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Leading International Players Reacting to the Presidential Election in Sri Lanka

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Sri Lanka’s presidential election, held on 16 November, was a noteworthy event in the Indo-Pacific. It was the focus of attention in nations that happen to be the key participants of the political game being played in the region. And their reasons are obvious.

Along with a number of other island nations in the Indian Ocean (such as the Maldives), Sri Lanka occupies a strategically important position along one of the largest maritime trade routes linking the Persian Gulf and the east coast of Africa to India, Southeast Asian countries, China, Japan, South Korea and Taiwan. And the battle for control over this shipping lane, the leading world players are engaged in, has been getting more and more noticeable in recent years. Moreover, this confrontation is becoming a key component of the global “Big Game”.

The New Eastern Outlook has reported on various manifestations of this rivalry, for instance, the political crisis in the Maldives at the start of 2018 () and the issues linked to the lease of the Hambantota Port (on the southern tip of Sri Lanka) to China.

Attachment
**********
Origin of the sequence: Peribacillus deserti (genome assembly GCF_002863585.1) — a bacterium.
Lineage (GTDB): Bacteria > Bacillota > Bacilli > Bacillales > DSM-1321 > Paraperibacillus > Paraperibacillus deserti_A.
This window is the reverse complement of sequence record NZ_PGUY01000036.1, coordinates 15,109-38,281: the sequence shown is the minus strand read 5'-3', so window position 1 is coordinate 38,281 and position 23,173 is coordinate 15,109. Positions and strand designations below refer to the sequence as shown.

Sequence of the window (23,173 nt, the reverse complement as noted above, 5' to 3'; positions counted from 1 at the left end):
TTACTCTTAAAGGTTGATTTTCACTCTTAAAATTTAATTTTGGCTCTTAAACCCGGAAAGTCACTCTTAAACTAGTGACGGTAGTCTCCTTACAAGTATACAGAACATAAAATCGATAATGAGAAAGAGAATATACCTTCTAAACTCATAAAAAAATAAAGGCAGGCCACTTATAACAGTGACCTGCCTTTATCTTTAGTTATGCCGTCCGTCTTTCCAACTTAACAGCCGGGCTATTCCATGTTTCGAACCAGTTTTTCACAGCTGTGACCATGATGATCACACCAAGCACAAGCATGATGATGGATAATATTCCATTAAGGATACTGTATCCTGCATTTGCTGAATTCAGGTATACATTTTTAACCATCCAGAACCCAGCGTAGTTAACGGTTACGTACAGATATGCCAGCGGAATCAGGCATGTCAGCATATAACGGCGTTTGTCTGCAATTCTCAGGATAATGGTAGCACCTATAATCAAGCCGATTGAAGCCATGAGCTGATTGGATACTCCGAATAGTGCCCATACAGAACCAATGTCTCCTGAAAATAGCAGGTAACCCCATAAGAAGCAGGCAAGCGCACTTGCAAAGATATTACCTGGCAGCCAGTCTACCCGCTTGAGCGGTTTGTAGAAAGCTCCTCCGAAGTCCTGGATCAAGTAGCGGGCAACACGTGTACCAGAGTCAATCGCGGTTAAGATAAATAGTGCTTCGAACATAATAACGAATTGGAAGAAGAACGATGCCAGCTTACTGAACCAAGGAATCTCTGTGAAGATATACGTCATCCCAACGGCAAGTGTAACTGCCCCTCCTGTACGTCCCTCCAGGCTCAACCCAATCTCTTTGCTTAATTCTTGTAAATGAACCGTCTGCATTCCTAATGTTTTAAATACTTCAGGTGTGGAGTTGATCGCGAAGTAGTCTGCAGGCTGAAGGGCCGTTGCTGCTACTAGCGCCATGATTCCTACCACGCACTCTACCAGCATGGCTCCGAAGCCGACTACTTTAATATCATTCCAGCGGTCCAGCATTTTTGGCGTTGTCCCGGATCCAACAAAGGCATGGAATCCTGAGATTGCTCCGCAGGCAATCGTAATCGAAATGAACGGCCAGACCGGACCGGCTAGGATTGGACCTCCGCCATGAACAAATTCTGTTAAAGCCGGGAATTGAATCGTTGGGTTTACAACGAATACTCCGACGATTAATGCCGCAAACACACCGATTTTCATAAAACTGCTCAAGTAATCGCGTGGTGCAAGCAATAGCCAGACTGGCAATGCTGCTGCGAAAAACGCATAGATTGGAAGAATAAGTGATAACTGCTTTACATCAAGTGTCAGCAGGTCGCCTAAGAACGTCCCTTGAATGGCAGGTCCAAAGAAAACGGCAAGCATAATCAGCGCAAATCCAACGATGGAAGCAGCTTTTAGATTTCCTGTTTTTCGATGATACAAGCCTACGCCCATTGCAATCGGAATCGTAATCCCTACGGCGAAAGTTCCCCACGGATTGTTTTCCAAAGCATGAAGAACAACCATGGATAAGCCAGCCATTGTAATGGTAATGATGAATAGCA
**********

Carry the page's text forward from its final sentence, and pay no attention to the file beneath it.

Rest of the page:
In India (Sri Lanka’s closest neighbor) and China, the presidential campaign on the island was followed very closely. This was due to the fact (among others) that, within the political framework of the Democratic Socialist Republic of Sri Lanka, the president is endowed with substantial powers and serves as the head of government and the armed forces.

The nation is among the (overwhelming) majority of countries whose actions on the international arena are primarily guided by the “moves chosen by the stars sitting behind the global chess board”. Still, just as for the other states, its head does have a role to play in the country’s story, and so does the political movement, which this particular individual heads or represents.

There are many parties on the island, but the most influential ones are the center-left Sri Lanka Freedom Party (SLFP) and the more right-wing United National Party, (UNP). During the recent presidential election, Gotabaya Rajapaksa, a member of the latter, won the majority (52%) of the votes. Sajith Premadasa, who represented SLFP (which had been in power earlier for almost 15 years), received 42% of the votes.

He admitted defeat, and on 18 November, Gotabaya Rajapaksa was sworn in as President at a Buddhist temple.

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© New Eastern Outlook